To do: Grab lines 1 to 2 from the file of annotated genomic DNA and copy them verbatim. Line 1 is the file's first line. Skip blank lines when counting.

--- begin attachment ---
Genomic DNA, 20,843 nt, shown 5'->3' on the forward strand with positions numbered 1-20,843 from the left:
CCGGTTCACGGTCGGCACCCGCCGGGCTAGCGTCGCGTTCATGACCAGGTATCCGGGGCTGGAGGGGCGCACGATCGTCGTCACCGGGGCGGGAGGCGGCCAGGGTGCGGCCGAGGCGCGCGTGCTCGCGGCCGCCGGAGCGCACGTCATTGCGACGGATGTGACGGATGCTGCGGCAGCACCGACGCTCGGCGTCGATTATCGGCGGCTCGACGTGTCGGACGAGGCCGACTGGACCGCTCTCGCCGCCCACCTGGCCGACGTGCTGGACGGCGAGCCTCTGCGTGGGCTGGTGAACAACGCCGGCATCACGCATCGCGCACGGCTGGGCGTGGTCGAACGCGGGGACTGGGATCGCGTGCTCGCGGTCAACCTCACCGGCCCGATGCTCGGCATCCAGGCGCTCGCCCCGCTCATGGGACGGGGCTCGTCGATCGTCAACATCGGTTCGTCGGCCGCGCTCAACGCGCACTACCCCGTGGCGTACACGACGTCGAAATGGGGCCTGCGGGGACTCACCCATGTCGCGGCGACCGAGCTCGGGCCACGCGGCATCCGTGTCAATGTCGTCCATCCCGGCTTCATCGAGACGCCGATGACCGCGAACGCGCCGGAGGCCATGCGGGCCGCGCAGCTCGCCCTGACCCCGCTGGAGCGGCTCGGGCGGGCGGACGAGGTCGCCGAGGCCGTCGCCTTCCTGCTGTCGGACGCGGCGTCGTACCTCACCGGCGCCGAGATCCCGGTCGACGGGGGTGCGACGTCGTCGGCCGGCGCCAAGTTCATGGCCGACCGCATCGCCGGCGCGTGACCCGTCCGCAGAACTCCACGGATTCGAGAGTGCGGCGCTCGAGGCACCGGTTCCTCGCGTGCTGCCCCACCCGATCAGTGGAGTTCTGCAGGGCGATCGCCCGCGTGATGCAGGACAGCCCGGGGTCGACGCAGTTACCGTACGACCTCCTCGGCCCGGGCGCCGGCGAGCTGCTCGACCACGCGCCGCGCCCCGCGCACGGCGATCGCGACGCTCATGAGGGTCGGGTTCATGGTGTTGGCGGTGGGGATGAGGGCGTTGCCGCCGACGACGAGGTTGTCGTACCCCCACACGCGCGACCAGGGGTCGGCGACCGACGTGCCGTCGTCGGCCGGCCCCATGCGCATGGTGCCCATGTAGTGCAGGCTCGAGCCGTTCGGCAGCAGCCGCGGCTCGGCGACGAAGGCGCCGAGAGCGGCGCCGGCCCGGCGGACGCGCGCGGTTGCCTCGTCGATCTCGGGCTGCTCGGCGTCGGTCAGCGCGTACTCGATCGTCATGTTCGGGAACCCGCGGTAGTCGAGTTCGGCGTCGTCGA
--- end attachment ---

Genomic DNA, 20,843 nt, shown 5'->3' on the forward strand with positions numbered 1-20,843 from the left:
CCGGTTCACGGTCGGCACCCGCCGGGCTAGCGTCGCGTTCATGACCAGGTATCCGGGGCTGGAGGGGCGCACGATCGTCGTCACCGGGGCGGGAGGCGGCCAGGGTGCGGCCGAGGCGCGCGTGCTCGCGGCCGCCGGAGCGCACGTCATTGCGACGGATGTGACGGATGCTGCGGCAGCACCGACGCTCGGCGTCGATTATCGGCGGCTCGACGTGTCGGACGAGGCCGACTGGACCGCTCTCGCCGCCCACCTGGCCGACGTGCTGGACGGCGAGCCTCTGCGTGGGCTGGTGAACAACGCCGGCATCACGCATCGCGCACGGCTGGGCGTGGTCGAACGCGGGGACTGGGATCGCGTGCTCGCGGTCAACCTCACCGGCCCGATGCTCGGCATCCAGGCGCTCGCCCCGCTCATGGGACGGGGCTCGTCGATCGTCAACATCGGTTCGTCGGCCGCGCTCAACGCGCACTACCCCGTGGCGTACACGACGTCGAAATGGGGCCTGCGGGGACTCACCCATGTCGCGGCGACCGAGCTCGGGCCACGCGGCATCCGTGTCAATGTCGTCCATCCCGGCTTCATCGAGACGCCGATGACCGCGAACGCGCCGGAGGCCATGCGGGCCGCGCAGCTCGCCCTGACCCCGCTGGAGCGGCTCGGGCGGGCGGACGAGGTCGCCGAGGCCGTCGCCTTCCTGCTGTCGGACGCGGCGTCGTACCTCACCGGCGCCGAGATCCCGGTCGACGGGGGTGCGACGTCGTCGGCCGGCGCCAAGTTCATGGCCGACCGCATCGCCGGCGCGTGACCCGTCCGCAGAACTCCACGGATTCGAGAGTGCGGCGCTCGAGGCACCGGTTCCTCGCGTGCTGCCCCACCCGATCAGTGGAGTTCTGCAGGGCGATCGCCCGCGTGATGCAGGACAGCCCGGGGTCGACGCAGTTACCGTACGACCTCCTCGGCCCGGGCGCCGGCGAGCTGCTCGACCACGCGCCGCGCCCCGCGCACGGCGATCGCGACGCTCATGAGGGTCGGGTTCATGGTGTTGGCGGTGGGGATGAGGGCGTTGCCGCCGACGACGAGGTTGTCGTACCCCCACACGCGCGACCAGGGGTCGGCGACCGACGTGCCGTCGTCGGCCGGCCCCATGCGCATGGTGCCCATGTAGTGCAGGCTCGAGCCGTTCGGCAGCAGCCGCGGCTCGGCGACGAAGGCGCCGAGAGCGGCGCCGGCCCGGCGGACGCGCGCGGTTGCCTCGTCGATCTCGGGCTGCTCGGCGTCGGTCAGCGCGTACTCGATCGTCATGTTCGGGAACCCGCGGTAGTCGAGTTCGGCGTCGTCGA